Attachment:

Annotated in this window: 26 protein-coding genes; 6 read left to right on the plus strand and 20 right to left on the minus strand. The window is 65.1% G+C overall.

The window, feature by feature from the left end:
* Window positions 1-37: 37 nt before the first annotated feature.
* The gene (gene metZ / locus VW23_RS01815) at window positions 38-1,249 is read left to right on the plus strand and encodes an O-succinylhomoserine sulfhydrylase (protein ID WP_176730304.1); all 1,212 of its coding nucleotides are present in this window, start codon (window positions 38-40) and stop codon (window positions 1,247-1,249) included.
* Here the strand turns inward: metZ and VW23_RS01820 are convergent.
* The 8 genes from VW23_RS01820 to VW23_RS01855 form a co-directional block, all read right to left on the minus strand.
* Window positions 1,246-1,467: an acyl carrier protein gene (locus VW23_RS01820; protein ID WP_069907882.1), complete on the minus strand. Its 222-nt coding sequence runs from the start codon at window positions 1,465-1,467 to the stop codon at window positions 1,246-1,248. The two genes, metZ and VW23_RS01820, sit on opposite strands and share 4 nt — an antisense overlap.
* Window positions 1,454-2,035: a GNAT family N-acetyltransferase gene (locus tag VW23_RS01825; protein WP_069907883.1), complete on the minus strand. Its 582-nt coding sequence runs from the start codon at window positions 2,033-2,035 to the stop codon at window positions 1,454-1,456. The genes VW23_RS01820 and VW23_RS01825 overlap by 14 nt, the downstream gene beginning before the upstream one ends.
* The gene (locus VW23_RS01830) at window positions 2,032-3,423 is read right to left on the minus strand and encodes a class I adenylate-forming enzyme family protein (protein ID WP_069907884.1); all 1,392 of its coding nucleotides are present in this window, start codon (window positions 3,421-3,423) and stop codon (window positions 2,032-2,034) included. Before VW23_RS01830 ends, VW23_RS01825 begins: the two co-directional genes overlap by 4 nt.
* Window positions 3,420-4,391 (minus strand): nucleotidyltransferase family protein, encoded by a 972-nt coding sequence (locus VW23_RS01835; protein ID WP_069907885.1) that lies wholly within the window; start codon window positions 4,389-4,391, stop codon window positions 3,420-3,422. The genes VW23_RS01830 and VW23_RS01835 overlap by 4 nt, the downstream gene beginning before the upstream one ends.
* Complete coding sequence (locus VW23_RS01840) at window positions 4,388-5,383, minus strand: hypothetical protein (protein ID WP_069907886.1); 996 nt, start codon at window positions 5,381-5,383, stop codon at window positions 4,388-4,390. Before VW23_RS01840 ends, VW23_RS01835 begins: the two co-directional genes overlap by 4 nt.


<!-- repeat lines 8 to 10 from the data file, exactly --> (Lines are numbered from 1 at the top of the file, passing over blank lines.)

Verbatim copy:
* Window positions 1,454-2,035: a GNAT family N-acetyltransferase gene (locus tag VW23_RS01825; protein WP_069907883.1), complete on the minus strand. Its 582-nt coding sequence runs from the start codon at window positions 2,033-2,035 to the stop codon at window positions 1,454-1,456. The genes VW23_RS01820 and VW23_RS01825 overlap by 14 nt, the downstream gene beginning before the upstream one ends.
* The gene (locus VW23_RS01830) at window positions 2,032-3,423 is read right to left on the minus strand and encodes a class I adenylate-forming enzyme family protein (protein ID WP_069907884.1); all 1,392 of its coding nucleotides are present in this window, start codon (window positions 3,421-3,423) and stop codon (window positions 2,032-2,034) included. Before VW23_RS01830 ends, VW23_RS01825 begins: the two co-directional genes overlap by 4 nt.
* Window positions 3,420-4,391 (minus strand): nucleotidyltransferase family protein, encoded by a 972-nt coding sequence (locus VW23_RS01835; protein ID WP_069907885.1) that lies wholly within the window; start codon window positions 4,389-4,391, stop codon window positions 3,420-3,422. The genes VW23_RS01830 and VW23_RS01835 overlap by 4 nt, the downstream gene beginning before the upstream one ends.